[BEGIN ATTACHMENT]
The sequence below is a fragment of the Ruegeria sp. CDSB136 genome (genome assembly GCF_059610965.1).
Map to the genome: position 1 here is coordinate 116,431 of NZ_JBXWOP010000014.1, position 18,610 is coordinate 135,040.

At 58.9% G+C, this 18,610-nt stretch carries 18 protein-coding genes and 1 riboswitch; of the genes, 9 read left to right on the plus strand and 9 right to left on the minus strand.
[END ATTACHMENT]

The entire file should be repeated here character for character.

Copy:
The sequence below is a fragment of the Ruegeria sp. CDSB136 genome (genome assembly GCF_059610965.1).
Map to the genome: position 1 here is coordinate 116,431 of NZ_JBXWOP010000014.1, position 18,610 is coordinate 135,040.

At 58.9% G+C, this 18,610-nt stretch carries 18 protein-coding genes and 1 riboswitch; of the genes, 9 read left to right on the plus strand and 9 right to left on the minus strand.